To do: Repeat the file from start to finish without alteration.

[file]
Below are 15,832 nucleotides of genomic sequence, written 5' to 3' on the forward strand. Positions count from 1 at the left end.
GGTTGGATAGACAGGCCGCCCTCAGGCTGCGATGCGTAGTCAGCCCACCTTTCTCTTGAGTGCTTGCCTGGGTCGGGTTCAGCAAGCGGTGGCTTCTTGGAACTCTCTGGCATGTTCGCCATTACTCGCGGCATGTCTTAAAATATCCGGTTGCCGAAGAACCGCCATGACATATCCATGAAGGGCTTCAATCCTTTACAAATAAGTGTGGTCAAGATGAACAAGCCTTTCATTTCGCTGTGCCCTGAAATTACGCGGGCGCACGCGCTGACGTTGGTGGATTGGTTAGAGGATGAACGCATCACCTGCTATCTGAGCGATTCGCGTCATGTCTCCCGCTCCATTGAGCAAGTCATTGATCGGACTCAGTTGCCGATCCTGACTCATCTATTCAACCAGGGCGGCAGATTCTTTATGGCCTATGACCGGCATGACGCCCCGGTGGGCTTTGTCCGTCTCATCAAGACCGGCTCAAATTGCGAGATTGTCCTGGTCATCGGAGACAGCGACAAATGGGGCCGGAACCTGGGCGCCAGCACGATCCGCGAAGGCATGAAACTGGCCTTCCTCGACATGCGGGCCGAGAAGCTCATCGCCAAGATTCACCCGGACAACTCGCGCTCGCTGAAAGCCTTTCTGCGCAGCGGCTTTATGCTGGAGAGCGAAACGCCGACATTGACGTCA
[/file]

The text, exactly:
Below are 15,832 nucleotides of genomic sequence, written 5' to 3' on the forward strand. Positions count from 1 at the left end.
GGTTGGATAGACAGGCCGCCCTCAGGCTGCGATGCGTAGTCAGCCCACCTTTCTCTTGAGTGCTTGCCTGGGTCGGGTTCAGCAAGCGGTGGCTTCTTGGAACTCTCTGGCATGTTCGCCATTACTCGCGGCATGTCTTAAAATATCCGGTTGCCGAAGAACCGCCATGACATATCCATGAAGGGCTTCAATCCTTTACAAATAAGTGTGGTCAAGATGAACAAGCCTTTCATTTCGCTGTGCCCTGAAATTACGCGGGCGCACGCGCTGACGTTGGTGGATTGGTTAGAGGATGAACGCATCACCTGCTATCTGAGCGATTCGCGTCATGTCTCCCGCTCCATTGAGCAAGTCATTGATCGGACTCAGTTGCCGATCCTGACTCATCTATTCAACCAGGGCGGCAGATTCTTTATGGCCTATGACCGGCATGACGCCCCGGTGGGCTTTGTCCGTCTCATCAAGACCGGCTCAAATTGCGAGATTGTCCTGGTCATCGGAGACAGCGACAAATGGGGCCGGAACCTGGGCGCCAGCACGATCCGCGAAGGCATGAAACTGGCCTTCCTCGACATGCGGGCCGAGAAGCTCATCGCCAAGATTCACCCGGACAACTCGCGCTCGCTGAAAGCCTTTCTGCGCAGCGGCTTTATGCTGGAGAGCGAAACGCCGACATTGACGTCA